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Published: July 29, 2020

Responses required for new GISF network survey!

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Members of GISF's broad network are invited to complete a new survey by Chris Bradley of the University of Portsmouth on the role of collaboration in analytical assessments.

This survey by Chris Bradley of the University of Portsmouth intends to draw on the knowledge and professional practice of GISF’s network, identifying best practices and gaps in collaborative analysis (at all levels) in producing analytical assessments.

The findings intend to contribute to understandings of how collaborative and structural analysis can aid in increasing the accuracy, speed, and transparency of how analytical judgements are made. The survey is based upon the theory that, for organisations that often have to make difficult decisions with limited or ambiguous data, mistakes in analysis can be reduced by improving information flows among staff and partners.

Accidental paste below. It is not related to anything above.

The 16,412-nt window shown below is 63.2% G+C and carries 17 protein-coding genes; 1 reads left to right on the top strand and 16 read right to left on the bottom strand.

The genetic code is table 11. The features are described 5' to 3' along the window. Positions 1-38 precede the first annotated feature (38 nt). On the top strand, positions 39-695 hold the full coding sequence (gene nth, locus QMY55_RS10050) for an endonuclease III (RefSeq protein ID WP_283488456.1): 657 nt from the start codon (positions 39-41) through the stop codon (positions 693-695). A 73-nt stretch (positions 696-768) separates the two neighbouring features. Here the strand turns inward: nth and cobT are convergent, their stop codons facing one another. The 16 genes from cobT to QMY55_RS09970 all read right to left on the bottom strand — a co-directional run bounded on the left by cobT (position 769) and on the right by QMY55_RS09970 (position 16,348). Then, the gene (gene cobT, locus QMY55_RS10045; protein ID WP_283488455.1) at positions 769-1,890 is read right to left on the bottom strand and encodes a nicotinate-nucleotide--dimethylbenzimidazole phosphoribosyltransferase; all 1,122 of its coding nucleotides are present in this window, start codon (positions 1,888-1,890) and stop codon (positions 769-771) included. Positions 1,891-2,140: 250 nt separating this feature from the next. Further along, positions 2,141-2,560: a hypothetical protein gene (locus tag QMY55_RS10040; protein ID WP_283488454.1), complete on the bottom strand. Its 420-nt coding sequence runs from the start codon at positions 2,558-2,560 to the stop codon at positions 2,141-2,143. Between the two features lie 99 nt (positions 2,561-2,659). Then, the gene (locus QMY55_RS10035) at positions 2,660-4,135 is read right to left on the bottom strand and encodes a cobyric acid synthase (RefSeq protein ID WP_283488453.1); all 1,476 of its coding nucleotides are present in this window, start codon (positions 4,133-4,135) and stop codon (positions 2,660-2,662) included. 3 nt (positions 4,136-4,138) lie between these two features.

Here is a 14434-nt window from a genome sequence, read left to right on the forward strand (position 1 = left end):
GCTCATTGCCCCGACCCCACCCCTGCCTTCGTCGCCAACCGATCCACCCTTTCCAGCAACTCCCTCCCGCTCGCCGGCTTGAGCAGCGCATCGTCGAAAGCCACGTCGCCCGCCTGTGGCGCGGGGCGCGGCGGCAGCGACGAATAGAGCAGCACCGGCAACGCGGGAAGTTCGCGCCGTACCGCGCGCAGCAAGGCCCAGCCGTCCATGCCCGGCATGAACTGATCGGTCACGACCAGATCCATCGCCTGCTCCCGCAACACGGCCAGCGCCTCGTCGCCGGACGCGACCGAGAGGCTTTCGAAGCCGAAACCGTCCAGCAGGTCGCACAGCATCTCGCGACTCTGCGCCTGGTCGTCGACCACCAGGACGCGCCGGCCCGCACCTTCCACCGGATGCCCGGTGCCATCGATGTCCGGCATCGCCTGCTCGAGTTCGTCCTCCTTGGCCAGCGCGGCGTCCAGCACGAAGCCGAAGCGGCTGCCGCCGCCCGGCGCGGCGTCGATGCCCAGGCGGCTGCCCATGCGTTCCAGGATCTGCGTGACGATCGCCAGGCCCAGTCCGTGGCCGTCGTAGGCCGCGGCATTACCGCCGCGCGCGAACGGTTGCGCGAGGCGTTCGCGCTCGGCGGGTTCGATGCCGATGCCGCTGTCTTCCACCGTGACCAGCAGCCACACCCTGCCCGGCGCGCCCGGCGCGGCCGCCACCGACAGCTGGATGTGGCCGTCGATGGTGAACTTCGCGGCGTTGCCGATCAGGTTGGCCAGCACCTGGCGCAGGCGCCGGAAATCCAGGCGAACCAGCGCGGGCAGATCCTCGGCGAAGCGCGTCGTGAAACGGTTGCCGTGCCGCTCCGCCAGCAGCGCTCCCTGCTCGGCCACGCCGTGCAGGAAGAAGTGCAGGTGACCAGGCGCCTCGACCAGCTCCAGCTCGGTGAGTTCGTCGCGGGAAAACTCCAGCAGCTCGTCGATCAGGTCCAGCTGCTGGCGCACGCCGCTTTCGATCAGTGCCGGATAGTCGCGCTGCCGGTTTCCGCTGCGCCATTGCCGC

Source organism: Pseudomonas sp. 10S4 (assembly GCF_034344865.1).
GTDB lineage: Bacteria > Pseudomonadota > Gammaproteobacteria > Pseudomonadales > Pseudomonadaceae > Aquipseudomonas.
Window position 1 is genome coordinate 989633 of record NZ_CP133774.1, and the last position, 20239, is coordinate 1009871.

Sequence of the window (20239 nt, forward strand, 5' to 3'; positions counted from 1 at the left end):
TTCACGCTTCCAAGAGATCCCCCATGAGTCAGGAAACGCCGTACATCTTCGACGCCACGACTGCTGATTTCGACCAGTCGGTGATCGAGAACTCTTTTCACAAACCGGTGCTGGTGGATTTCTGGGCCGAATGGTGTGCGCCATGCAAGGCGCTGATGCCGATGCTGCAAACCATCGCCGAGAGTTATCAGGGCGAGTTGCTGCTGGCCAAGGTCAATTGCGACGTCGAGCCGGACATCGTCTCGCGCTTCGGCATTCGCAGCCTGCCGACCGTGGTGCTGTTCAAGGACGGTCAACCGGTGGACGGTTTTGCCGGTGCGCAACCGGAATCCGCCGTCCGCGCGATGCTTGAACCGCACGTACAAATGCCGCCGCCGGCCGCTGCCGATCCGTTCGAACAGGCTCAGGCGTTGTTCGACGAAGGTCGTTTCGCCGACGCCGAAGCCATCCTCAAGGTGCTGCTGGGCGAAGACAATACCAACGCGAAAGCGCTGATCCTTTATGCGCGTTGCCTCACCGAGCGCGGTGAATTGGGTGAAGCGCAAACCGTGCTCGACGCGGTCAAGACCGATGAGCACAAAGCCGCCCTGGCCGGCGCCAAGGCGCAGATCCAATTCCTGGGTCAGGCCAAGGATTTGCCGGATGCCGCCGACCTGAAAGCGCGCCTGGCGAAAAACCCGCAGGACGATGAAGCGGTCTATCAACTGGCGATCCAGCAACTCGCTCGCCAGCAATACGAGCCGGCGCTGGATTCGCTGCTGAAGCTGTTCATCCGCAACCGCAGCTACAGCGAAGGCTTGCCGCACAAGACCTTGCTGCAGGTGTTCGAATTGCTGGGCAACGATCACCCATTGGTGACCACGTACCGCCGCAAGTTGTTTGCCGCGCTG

This survey is the foundation of a collaborative project between the researcher and GISF’s broad network. The survey is designed to stimulate thinking and discussion, and the time spent completing it will depend on what level members wish to contribute to open questions. However, there is a ‘save and return’ option in order for participants to complete the survey as it suits them.

Your responses will be entirely anonymous; we will not collect any information that can identify you or your organisation. The collected data comply with data protection regulations (GDPR) and will be securely stored by the University of Portsmouth for ten years and then destroyed. You can withdraw at any point in the survey by navigating away from the web page.

The survey will remain open until 1st September 2020.

About the researcher

Chris Bradley a student at the Institute of Criminal Justice Studies at the University of Portsmouth (UoP) the UK, studying a Professional Doctorate in Security Risk Management (DSyRM). This research contributes to his doctorate and GISF community. The results will be used in his final thesis (and form the basis for future articles for GISF). Currently, the researcher works in Kabul as a security manager for two USAID-funded projects and has 14 years of commercial security experience working in countries such as Iraq, Afghanistan, Libya, Somalia, Ukraine and Syria.

Complete the survey